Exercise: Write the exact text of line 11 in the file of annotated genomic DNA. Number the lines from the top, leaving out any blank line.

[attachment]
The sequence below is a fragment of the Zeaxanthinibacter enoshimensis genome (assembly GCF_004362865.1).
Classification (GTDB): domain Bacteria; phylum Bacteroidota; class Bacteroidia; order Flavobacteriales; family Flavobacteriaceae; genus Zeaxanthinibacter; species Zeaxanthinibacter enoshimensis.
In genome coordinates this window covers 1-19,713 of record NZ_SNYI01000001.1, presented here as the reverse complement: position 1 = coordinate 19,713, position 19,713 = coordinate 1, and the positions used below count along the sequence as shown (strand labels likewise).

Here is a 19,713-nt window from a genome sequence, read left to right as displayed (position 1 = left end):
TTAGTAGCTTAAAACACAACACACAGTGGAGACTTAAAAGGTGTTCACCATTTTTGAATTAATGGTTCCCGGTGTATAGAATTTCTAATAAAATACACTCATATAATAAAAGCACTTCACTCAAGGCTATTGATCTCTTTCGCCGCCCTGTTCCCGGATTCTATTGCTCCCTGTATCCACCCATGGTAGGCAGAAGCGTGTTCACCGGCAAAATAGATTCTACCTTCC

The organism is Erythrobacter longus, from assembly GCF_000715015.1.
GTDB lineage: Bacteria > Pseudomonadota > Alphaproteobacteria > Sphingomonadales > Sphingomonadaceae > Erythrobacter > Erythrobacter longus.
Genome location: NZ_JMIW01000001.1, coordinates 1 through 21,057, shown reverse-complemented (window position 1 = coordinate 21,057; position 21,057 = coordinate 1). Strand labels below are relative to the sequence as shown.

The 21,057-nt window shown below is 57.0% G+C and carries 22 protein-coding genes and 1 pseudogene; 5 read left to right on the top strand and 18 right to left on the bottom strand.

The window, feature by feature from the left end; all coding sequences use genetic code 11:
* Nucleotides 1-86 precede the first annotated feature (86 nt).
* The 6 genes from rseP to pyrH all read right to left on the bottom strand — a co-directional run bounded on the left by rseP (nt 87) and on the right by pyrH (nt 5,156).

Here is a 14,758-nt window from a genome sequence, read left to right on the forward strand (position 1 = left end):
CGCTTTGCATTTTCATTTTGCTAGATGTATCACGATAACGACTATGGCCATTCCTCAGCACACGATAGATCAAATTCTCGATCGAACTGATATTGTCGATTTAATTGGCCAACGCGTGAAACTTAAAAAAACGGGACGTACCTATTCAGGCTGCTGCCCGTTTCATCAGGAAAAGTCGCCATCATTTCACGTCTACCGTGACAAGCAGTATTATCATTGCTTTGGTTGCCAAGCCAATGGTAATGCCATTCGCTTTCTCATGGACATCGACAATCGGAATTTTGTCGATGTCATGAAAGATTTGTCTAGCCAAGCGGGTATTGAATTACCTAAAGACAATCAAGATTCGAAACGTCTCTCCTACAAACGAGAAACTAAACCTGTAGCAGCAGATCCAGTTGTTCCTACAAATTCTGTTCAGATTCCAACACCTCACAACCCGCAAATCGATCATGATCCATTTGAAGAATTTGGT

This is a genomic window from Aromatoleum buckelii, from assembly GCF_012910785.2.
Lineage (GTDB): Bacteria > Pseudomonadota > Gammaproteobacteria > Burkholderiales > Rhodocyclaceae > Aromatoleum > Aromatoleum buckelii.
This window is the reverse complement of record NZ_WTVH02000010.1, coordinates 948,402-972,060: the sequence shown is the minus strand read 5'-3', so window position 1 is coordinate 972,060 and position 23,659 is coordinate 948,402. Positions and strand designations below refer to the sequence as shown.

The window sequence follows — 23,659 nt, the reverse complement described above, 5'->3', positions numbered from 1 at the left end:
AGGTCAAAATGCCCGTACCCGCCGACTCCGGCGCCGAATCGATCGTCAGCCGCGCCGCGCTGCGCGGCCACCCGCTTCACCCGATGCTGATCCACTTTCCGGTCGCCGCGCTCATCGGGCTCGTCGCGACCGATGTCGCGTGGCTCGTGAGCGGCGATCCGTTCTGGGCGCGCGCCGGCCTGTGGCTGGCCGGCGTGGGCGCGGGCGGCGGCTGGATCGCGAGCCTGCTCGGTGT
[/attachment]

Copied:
* Nucleotides 1-86 precede the first annotated feature (86 nt).